Ford is traveling the country on their “Power Of Choice” tour, which showcases Ford’s impressive array of eco-friendly vehicles. Among the most anticipated, of course, are the Ford Focus Electric and the Ford C-max Energi.
However, at the last stop in Michigan, this website reports that students and media were scolded by one of the vehicle handlers not to touch the Ford Focus Electric – and what happened when they did touch? The Velcro and tape holding the fake charging port door on got messed up!
We’re literally months away from the late 2011 launch date of the 2012 Ford Focus Electric, and Ford is taking an internal combustion engine Ford Focus on it’s tour promoting it’s Ford Focus Electric and other electric and hybrid vehicles – not a great sign.
Many people interested in this vehicle are starting to wonder if Ford will be able to meet the launch dates. All we really want is honest information from Ford. If you’re going to be late with the Ford Focus Electric, let us know sooner rather than later. We don’t even have a pre-purchase or put-a-deposit-down option for the Ford Focus Electric. Nissan had that option for the Leaf almost a year ahead of it’s launch date, and Mitsubishi is taking pre-orders for the Mitsubishi i-Miev.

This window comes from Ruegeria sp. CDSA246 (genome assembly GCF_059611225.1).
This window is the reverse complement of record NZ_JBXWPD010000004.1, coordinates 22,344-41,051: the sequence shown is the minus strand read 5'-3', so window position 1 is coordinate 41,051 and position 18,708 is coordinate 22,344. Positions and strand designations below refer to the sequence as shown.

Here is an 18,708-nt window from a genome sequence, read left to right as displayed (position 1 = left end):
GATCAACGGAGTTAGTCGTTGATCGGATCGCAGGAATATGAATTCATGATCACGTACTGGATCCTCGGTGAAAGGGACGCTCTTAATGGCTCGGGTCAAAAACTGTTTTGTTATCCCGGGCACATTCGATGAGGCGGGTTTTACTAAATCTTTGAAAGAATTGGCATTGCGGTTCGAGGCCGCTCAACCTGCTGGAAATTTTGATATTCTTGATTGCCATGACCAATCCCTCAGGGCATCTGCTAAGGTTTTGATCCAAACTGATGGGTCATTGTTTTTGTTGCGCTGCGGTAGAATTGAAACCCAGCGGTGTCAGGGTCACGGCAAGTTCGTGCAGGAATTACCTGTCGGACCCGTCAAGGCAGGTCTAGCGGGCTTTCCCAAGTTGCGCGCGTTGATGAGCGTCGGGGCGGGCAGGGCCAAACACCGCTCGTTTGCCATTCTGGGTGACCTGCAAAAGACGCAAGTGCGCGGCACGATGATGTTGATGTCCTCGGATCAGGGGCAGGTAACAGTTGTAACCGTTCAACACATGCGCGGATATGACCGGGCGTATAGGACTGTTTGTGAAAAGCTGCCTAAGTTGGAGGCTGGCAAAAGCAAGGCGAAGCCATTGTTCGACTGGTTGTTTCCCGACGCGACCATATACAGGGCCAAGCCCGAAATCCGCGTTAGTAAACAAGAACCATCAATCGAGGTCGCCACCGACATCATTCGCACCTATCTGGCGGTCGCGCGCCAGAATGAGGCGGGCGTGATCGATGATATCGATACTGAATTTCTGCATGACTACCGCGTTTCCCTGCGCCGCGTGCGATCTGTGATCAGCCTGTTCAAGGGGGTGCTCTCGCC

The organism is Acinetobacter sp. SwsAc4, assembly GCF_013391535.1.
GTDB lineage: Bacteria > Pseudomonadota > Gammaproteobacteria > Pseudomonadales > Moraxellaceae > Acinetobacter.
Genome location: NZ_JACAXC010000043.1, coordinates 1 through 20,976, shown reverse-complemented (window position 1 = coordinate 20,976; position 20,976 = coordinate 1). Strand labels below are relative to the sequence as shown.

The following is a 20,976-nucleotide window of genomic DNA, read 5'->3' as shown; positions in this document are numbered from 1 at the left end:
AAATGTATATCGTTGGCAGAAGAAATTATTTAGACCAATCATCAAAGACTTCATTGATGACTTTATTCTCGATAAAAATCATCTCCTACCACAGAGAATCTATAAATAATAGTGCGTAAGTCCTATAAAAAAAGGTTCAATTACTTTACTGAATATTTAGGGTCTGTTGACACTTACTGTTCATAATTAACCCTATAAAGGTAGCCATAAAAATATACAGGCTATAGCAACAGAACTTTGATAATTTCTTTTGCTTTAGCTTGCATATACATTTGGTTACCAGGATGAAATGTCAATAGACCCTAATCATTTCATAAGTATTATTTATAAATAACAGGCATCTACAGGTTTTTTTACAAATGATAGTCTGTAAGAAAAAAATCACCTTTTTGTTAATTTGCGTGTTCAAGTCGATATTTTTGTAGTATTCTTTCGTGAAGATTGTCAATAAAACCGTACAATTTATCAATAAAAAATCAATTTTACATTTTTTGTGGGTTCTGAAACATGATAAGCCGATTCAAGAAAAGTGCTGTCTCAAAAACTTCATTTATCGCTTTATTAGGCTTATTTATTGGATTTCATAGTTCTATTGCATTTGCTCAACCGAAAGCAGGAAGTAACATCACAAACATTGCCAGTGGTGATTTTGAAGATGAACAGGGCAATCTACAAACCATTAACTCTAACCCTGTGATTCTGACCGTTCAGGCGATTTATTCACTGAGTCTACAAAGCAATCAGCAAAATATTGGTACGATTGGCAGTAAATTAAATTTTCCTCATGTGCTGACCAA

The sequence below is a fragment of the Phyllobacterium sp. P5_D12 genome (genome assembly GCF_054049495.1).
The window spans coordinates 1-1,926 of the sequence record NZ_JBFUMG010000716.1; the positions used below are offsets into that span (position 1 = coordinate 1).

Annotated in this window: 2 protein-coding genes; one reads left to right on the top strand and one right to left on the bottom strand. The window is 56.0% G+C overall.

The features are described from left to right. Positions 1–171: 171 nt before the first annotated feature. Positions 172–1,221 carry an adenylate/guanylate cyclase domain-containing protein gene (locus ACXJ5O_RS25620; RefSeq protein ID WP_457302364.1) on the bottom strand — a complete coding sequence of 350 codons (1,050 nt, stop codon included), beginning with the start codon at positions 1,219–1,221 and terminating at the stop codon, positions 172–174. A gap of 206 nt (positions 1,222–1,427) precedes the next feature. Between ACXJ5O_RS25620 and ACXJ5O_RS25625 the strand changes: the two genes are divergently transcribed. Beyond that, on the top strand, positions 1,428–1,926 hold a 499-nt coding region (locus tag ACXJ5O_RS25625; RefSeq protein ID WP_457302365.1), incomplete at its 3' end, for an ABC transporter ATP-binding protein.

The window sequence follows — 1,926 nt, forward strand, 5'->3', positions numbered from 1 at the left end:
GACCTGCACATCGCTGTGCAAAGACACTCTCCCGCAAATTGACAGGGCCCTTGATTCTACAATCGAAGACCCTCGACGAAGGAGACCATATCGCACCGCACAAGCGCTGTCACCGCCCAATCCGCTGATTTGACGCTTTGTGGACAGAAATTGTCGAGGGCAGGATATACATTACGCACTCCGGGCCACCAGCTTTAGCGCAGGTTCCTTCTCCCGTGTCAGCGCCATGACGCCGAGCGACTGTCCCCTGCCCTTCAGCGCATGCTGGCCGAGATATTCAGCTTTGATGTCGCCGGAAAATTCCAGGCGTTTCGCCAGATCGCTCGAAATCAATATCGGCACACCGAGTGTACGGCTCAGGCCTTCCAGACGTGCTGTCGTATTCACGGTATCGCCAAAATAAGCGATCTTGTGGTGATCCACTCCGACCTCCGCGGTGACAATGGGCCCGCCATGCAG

It seems like Ford is still dancing around hard details of their Electric vehicles. An attendee to the Power To Change tour said they wanted to find some answers, but “the PR team fumbled and stumbled over basic questions about battery life expectancy, warranties and pricing for those cars.”
Ford reps apparently even stumbled to come up with an answer to whether the Ford Focus Electric and other Ford plug-ins could be plugged in with the same industry standard charging cord as a Nissan Leaf or Chevrolet Volt.
About the only new information to come out of the event were some mildly interesting stats:
- 41 percent of those surveyed ranked fuel efficiency as the most important factor when buying a car, brand loyalty was second at 16 percent
- 48 percent did not know the difference between a hybrid, plug-in hybrid and full battery electric vehicle.
- 39 percent do not know what flex fuel vehicles are or how their differ from petrol or compressed natural gas technologies
- 75 percent said an electric vehicle would fit their needs, but 60 percent were not comfortable with a limited-range vehicle being their primary mode of transportation.
Big thanks to forum member RedEV for letting us know about this!
See the thread here